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Esper says crucial S Korea pay more for U.S. troops

U.S. Secretary of Defense Mark Esper pressed South Korea on Friday to pay more for the cost of stationing U.S. troops in the country and to maintain an intelligence-sharing pact with its other Asian ally Japan that Seoul is about to let lapse.
Speaking after a high-level defense policy meeting with his South Korean counterpart Jeong Kyeong-doo, Esper also said the two countries have to be flexible with their joint military drills to support ongoing diplomatic efforts to end North Korea's nuclear program.
But he stopped short of announcing any changes to exercises next month that North Korea has sharply condemned.
North Korea said on Thursday it had turned down a U.S. offer for fresh talks ahead of a year-end deadline Pyongyang has set for Washington to show more flexibility in negotiations.
The United States and South Korea are scrambling to clinch an agreement in the coming weeks to cover next year's costs of maintaining the 28,500-strong U.S. military presence aimed at deterring North Korea.
South Korea, Esper said, "is a wealthy country and could and should pay more" for the deployment of U.S. military in the South.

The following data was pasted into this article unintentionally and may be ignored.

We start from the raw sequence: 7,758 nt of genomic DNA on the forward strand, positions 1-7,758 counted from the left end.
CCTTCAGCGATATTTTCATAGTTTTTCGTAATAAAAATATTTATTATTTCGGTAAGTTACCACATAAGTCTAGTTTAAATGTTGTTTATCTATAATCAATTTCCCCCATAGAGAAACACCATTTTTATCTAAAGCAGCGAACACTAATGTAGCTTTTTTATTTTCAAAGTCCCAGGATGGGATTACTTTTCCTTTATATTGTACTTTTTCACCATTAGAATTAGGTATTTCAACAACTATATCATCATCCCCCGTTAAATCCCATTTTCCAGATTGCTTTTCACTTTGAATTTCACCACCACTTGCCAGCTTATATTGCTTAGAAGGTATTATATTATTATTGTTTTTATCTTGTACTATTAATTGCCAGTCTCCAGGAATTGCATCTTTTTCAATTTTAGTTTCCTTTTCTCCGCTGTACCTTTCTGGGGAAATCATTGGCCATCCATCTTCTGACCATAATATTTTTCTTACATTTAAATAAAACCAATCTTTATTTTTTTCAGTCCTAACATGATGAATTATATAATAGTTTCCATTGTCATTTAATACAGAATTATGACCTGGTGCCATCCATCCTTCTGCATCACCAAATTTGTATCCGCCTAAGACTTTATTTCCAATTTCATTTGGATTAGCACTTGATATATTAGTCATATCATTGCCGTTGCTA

"It is crucial that we conclude the (defense pact) ... with increased burden sharing by the Republic of Korea before the end of the year," Esper told a news conference.
Jeong said he and Esper shared the view that the cost-sharing pact now being negotiated should be fair and mutually agreeable, but it was unclear if they shared any sense of what a fair amount might be.
A South Korean lawmaker said last week that U.S. officials demanded up to $5 billion a year, more than five times what Seoul agreed to pay this year under a one-year deal.
U.S. President Donald Trump's insistence Seoul take on a greater contribution as deterrence against North Korea has rattled South Korea. It could also set a precedent for upcoming U.S. negotiations on defense cost-sharing with other allies.
Jeong said he and Esper discussed personal views on South Korea's decision to end an intelligence-sharing pact with Japan, called GSOMIA, and that both governments will put in realistic effort to narrow differences before the pact expires on Nov 23.
Relations between the two neighbors have plunged after South Korea's top court last year ordered Japanese firms to compensate some wartime forced laborers, and Japan curbed exports of key industrial materials to South Korea in July.


© (c) Copyright Thomson Reuters 2019.
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